“Food is love,” my partner jokes as she unloads mountains of food from her latest trip to Costco. “I can’t help it! I’m Jewish!” she protests, when I wonder aloud how the two of us will ever manage to consume all that food.
As the lineups at superstores attest, for a great many people being able to prepare and serve meals is a vital way of showing love.
I never expected to encounter this among families caring for someone who is nearing the end of their life. But that is precisely what I see week after week at the residential hospice where I have volunteered for the past 15 years.
When we are caring for someone who is seriously ill or dying, food can be one of the most important sources of comfort for caregiver and patient alike. No longer able to enjoy socializing or dinner at a restaurant, a person with a terminal illness may still enjoy a special meal, treat, or even a dish of ice cream topped with Bailey’s Irish Cream.
At the hospice, family members load the fridge with special items — meat loaf, lasagna, smoked salmon, pickled onions, cream puffs, chocolate chunk ice cream — anything to ensure that their friend or family member feels loved and catered to. This may be especially true if they are no longer able to provide care at home. Losing the caregiver role that has become central to their identity, they can at least still provide sustenance.
When my sister was dying of metastatic melanoma, finding things that she might enjoy became my ongoing challenge. Whether because of the pain medication or the disease itself, Carol felt nauseous nearly every day. This was compounded by the fact that she was lactose intolerant, allergic to many foods, and perpetually constipated (the result of the opioids she was taking.) Not surprisingly, she was reluctant to eat or drink. I scoured specialty grocery stores in vain searching for something besides ginger ale that she could tolerate.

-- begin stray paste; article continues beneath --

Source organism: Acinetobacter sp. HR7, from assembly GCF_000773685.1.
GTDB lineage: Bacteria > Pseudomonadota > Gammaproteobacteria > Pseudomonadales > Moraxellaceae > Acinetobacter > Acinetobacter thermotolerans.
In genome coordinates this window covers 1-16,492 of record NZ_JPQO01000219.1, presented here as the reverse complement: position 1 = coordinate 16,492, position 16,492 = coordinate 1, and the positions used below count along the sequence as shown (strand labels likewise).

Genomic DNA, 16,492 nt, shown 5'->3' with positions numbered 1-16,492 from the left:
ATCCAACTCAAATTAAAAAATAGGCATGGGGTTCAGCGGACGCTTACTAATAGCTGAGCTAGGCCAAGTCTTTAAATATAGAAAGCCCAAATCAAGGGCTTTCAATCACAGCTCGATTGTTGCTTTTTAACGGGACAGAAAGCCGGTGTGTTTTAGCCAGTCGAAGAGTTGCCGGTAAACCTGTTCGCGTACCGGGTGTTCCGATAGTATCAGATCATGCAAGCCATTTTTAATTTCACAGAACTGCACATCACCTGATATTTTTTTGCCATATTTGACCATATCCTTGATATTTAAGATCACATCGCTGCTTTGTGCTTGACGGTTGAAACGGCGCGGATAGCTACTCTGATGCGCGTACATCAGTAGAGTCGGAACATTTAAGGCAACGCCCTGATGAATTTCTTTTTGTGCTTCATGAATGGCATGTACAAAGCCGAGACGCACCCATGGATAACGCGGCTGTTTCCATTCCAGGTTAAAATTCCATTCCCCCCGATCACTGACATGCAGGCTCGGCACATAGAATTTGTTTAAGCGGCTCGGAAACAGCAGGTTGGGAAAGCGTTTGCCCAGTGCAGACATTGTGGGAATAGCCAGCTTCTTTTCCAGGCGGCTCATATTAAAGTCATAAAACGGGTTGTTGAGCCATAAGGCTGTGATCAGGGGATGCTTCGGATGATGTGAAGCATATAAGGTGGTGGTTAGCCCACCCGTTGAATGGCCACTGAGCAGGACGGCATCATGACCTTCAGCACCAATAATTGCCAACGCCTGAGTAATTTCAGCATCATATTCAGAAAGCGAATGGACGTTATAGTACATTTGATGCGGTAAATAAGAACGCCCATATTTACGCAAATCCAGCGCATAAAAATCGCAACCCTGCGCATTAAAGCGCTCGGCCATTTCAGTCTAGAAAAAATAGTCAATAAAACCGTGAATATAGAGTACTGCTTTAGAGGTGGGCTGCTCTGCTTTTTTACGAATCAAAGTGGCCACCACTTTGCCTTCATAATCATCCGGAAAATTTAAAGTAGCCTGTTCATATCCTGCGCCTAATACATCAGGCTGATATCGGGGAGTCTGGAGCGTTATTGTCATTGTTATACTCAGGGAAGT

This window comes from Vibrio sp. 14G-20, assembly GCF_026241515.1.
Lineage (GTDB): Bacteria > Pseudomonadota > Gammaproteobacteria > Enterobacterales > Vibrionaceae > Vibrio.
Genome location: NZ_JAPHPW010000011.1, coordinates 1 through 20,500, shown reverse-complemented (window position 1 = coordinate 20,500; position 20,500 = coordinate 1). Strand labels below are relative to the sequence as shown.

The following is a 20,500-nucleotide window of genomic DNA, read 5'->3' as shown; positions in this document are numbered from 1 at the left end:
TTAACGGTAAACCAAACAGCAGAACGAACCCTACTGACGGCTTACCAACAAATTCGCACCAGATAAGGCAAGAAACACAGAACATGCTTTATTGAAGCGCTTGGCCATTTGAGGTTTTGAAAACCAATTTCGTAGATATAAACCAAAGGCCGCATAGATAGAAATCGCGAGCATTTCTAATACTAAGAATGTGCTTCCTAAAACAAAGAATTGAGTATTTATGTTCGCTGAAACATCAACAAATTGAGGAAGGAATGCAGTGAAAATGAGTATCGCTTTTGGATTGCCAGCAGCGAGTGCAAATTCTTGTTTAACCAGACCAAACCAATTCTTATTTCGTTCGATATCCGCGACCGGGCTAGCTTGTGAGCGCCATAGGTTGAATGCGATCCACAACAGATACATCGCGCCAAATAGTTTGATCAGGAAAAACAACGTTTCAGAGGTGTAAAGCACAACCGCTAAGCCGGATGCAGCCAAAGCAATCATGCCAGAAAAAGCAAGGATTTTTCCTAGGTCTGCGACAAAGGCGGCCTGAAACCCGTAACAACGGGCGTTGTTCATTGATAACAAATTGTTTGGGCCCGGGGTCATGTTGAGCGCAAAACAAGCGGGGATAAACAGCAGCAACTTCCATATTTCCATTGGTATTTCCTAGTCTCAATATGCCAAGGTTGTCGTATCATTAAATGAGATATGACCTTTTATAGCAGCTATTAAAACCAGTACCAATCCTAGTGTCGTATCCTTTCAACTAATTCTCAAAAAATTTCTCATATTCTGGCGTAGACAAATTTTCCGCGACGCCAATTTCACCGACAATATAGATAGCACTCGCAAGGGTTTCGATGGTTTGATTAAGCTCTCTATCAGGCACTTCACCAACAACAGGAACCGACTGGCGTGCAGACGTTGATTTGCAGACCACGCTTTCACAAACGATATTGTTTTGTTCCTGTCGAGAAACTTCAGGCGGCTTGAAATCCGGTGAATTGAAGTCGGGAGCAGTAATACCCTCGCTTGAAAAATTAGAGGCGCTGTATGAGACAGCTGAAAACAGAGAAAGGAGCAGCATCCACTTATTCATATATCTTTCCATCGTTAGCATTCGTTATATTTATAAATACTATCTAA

When someone is dying, they will gradually eat and drink less and less until finally, they may be unable to tolerate any food and drink as their organs shut down. This stage can be extremely alarming for family members. A wife who has cooked special meals for her husband in hopes that he would keep up his strength may be devastated when he turns away from her special soup.
“My husband is so stubborn I could kill him,” one woman blurted out in frustration. She would have nothing to do with my explanation that his unwillingness to eat might be the natural outcome of the disease process.
The son or daughter who has been bringing supper to their mother throughout her illness may feel lost without that tangible demonstration of their love. A mother or father, caring for their seriously ill or dying child, may feel as if there is nothing else they can do.
In the final stages of life, food and drink can prove to be fatal. A patient who has difficulty swallowing may aspirate even a tiny piece of the food or liquid, causing pneumonia and death. For patients with a bowel obstruction, any amount of food can cause pain, bloating, and even a perforated bowel.
To prevent such outcomes, it is important for health care providers to explain the dying process to family members and caregivers. Reassure them that refusing food and drink is a natural occurrence at the end of life, not a rejection of their love. They are welcome to offer sips or tastes, but they must never attempt to force their loved one to eat or drink.
As I learned from my caring for my sister, providing food is not the only way to show your love. Your presence — calm, patient, loving — is by far the most important gift you can provide. Watching a movie, reading aloud, playing music or singing — all are ways to ease their journey and demonstrate your love. In the final phase of life, being present is much more important than being busy trying to help.
Katherine Arnup is a hospice volunteer. She is the author of “I don’t have time for this”: A compassionate guide to caring for your parents and yourself. S he blogs at Hospice Volunteering.
Image credit: Shutterstock.com